We received another glimpse into the Securities and Exchange Commission’s thinking about whistleblowers on Friday—although as usual with SEC, details are sketchy and the primary thought is “we support whistleblowers as expansively as possible.” Compliance officers, take note.
The glimpse came in the form of a $3.5 million whistleblower reward issued on Friday. To whom? We don’t know. Against what firm, or for what type of misconduct? Unclear. Apparently, the media had already reported on potential misconduct at the company (yay media!) and the SEC had already opened an investigation. That led the whistleblower to provide his own information about said misconduct.
This is where the case gets interesting—or, as interesting as possible for a situation where the SEC discloses so little. SEC whistleblower staff reviewed the whistleblowers claim and decided that yes, the information was credible; but no, the person was not eligible for a reward, because his tip did not lead the SEC to open an investigation or lead to the success of the probe the SEC had already launched.
Remember your SEC rules here. Under Rule 21f-4(c)(1), a whistleblower tip is eligible for a reward only if the information prompts the SEC to launch a new investigation, take an ongoing investigation in a substantially new direction, or reopen an old investigation. This person’s tip did none of these things, the SEC, so no reward for you.
That decision against the whistleblower came down in January 2016. In February, the whistleblower appealed that decision against him, arguing that his tip was actually governened by SEC Rule 21f-4(c)(2)—note the difference in that last number there. Under that second subsection of the rule, whistleblowers can also get a reward if their tip “significantly contributes” to the success of an investigation.
The whistleblower said his tip was a significant contribution. The SEC Whistleblower Office consulted with the SEC Division of Enforcement, which apparently supported the tipster’s claim, and his appeal was granted.
Those are the facts of the case disclosed by the SEC, which as I said, aren’t much. We can, however, make a few other reasonably plausible deductions based on how the SEC explained this case or what wasn’t said.
Lessons to Learn
First, this whistleblower received at least some of his $3.5 million reward because he suffered retaliation. The SEC announcement says, “As part of our assessment of the award criteria, we have considered certain unique hardships experienced by the Claimant as a result of the Claimant’s decision to report the wrongdoing to the Commission. Specifically, the record demonstrates that the Claimant has been unable to find employment since reporting the misconduct and that this is significantly due to Claimant’s whistleblowing activities.”
If compliance officers ever needed another reminder why anti-retaliation training is important, you have it in that language. The SEC gives larger whistleblower rewards to people who suffer retaliation, even if that retaliation comes from the industry as a whole rather than your specific company. Employees do see these rewards, and $3.5 million isn’t chump change even to senior executives. Strong anti-retaliation programs will lead to fewer outcomes like this for all companies.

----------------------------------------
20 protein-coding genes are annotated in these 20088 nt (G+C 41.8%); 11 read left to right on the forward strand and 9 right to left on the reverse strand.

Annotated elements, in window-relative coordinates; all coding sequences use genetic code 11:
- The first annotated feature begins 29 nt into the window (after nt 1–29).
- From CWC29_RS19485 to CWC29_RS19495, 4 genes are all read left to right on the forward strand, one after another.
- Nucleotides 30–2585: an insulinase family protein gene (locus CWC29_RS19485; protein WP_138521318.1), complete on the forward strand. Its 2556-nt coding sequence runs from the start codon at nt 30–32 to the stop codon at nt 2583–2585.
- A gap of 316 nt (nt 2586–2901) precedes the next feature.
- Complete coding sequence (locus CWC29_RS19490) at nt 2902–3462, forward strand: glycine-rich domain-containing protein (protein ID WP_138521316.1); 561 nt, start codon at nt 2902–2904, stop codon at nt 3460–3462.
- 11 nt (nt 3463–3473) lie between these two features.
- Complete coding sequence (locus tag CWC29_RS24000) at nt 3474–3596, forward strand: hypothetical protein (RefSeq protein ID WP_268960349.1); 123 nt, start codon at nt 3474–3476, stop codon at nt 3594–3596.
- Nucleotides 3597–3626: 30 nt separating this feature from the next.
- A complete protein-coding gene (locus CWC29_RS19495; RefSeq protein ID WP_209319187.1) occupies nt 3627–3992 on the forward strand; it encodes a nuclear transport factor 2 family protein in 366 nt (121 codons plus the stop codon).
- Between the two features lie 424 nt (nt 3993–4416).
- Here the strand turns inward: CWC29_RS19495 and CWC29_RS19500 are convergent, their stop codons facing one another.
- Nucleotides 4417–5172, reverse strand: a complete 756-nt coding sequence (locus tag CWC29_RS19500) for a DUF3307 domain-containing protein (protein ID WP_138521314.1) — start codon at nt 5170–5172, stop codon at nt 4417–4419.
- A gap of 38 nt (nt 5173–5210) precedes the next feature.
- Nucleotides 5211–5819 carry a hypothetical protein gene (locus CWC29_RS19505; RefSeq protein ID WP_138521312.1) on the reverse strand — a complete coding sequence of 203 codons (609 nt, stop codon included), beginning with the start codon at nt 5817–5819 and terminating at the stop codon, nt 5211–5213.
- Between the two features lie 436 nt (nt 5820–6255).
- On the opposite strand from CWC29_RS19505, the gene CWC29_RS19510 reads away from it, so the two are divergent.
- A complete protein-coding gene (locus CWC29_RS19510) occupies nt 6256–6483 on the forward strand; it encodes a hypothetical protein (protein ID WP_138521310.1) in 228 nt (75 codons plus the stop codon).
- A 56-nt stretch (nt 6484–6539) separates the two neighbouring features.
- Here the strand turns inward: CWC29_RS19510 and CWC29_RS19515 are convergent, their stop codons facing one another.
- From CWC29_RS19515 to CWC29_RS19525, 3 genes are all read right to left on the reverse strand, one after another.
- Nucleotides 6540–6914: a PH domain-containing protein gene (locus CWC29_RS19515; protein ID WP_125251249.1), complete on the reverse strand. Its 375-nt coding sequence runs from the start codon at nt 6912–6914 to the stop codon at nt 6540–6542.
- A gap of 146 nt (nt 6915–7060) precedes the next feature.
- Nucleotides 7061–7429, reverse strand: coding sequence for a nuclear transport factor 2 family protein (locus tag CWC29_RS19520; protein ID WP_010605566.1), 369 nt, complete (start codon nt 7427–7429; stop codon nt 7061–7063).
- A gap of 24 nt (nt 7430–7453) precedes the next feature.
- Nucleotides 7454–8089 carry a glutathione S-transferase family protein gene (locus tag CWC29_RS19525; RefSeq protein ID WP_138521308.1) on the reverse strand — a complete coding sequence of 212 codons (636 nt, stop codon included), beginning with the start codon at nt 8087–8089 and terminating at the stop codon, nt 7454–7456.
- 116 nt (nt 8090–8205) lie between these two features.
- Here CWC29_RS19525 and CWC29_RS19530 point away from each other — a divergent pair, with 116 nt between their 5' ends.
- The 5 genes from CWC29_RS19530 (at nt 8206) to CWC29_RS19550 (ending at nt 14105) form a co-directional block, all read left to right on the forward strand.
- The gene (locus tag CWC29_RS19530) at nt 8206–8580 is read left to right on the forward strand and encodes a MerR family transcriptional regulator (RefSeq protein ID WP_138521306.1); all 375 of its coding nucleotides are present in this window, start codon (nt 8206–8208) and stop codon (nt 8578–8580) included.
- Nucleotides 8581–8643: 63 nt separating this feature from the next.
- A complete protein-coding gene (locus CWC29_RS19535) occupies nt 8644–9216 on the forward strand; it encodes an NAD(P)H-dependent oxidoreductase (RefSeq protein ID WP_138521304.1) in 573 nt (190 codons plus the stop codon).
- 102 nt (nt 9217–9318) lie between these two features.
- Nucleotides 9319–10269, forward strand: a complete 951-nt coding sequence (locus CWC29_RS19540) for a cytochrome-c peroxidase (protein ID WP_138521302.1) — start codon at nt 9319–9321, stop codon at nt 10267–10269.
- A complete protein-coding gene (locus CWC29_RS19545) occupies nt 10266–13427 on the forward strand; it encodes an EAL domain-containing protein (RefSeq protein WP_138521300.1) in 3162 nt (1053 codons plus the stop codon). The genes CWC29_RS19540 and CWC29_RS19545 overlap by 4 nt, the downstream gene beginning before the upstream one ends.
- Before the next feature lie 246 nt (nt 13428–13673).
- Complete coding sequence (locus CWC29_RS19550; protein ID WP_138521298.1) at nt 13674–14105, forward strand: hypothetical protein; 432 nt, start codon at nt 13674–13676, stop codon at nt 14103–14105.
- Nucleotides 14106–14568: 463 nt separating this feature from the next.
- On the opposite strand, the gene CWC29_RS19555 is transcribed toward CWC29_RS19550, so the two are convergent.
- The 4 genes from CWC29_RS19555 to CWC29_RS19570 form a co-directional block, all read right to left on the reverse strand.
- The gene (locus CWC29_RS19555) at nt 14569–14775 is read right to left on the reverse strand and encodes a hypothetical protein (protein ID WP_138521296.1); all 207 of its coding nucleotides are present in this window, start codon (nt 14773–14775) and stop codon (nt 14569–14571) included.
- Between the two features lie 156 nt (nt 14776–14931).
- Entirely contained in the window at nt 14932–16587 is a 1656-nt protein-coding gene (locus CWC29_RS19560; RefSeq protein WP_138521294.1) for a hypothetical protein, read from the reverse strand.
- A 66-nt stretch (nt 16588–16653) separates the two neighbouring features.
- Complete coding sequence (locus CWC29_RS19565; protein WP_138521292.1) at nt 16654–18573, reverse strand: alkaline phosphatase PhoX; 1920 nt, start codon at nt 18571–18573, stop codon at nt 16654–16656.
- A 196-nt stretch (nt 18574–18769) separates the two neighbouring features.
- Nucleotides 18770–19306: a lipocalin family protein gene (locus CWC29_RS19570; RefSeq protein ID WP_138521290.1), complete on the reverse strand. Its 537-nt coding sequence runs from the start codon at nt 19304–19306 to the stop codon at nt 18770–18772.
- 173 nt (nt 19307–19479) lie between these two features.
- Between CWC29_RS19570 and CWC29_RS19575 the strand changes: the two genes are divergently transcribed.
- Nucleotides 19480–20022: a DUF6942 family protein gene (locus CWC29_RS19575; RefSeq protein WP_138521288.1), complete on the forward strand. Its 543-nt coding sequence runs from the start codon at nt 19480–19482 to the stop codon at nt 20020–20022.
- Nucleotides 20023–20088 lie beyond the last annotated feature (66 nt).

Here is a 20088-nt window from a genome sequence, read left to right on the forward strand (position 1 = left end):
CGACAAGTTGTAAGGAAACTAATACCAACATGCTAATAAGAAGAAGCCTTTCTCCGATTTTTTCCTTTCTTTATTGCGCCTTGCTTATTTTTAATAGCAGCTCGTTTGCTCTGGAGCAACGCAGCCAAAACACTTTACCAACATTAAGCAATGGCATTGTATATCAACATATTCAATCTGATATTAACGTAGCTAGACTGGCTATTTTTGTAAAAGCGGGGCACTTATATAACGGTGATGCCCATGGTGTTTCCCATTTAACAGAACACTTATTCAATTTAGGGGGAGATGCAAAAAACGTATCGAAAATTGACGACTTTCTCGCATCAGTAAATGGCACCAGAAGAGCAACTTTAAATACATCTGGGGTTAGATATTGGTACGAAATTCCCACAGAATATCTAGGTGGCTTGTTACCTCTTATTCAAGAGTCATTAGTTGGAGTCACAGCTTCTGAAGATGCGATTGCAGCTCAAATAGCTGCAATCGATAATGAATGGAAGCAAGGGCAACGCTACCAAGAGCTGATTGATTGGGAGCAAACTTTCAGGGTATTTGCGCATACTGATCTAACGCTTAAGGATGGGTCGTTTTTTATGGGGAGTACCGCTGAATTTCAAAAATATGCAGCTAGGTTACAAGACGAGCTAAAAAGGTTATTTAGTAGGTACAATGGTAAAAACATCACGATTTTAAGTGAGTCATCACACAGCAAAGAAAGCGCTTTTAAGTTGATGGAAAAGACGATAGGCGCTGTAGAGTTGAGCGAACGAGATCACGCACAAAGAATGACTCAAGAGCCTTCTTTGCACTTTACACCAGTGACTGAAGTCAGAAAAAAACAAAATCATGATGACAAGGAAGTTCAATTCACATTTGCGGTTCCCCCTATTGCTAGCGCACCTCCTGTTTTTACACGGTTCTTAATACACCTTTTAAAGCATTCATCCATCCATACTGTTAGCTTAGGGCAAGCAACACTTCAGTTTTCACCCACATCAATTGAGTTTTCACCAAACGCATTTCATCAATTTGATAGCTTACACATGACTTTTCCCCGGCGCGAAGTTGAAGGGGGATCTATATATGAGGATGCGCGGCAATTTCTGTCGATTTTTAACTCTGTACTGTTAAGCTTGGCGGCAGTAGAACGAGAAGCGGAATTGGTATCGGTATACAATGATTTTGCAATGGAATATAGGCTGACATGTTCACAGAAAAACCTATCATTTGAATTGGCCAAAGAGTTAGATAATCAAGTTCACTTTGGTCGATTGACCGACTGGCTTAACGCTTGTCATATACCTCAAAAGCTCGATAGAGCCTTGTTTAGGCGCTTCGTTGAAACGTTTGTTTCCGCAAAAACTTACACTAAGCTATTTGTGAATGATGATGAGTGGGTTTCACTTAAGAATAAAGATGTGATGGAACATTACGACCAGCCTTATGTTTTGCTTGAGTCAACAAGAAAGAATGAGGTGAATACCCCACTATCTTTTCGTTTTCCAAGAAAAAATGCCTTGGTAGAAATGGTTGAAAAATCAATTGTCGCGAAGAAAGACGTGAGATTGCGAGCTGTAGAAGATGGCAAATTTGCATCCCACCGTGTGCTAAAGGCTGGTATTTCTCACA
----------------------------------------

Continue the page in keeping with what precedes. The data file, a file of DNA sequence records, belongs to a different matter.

Second, this decision is a rather nuanced interpretation of whistleblower reward rules. The SEC notice does mention that the whistleblower submitted his tip “through counsel,” and we can assume counsel assisted him with his appeal letter too. That’s not news per se, but it underlines just how savvy whistleblowers now can be when working with the SEC.
Third, what does “substantially strengthen” mean under whistleblower rules? SEC Enforcement Director Andrew Cereseny gave us one clue in the SEC statement, when he said the whistleblower’s information “increased our leverage during settlement negotiations with the company.” So the Enforcement Division already knew what misconduct the company had committed, and the company was already in settlement discussions. This tip may simply have been the SEC piling on the evidence in a matter already near disposition, either to increase sanctions or to get to closure more quickly.
Fourth, we did not see any reference to the third subsection of the Rule, which governs a whistleblower’s reward eligibility if he has already reported misconduct to a company’s internal whistleblower hotline. Does that mean the person never contacted the chief compliance officer at all? Or did he call the hotline and the company then did nothing? We may never know.
If you want to speculate on which company is at the root of this, remember that whistleblower rewards can range from 10 to 30 percent of the company’s total sanctions (when those sanctions exceed $1 million). That means the sanctions in this case were in the range of $11.7 million to $35 million. If the first decision against the whistleblower came down on Jan. 7, 2016, then the misconduct was exposed in 2015 or perhaps earlier, and the settlement with the company has happened since then.
Happy digging through SEC enforcement archives.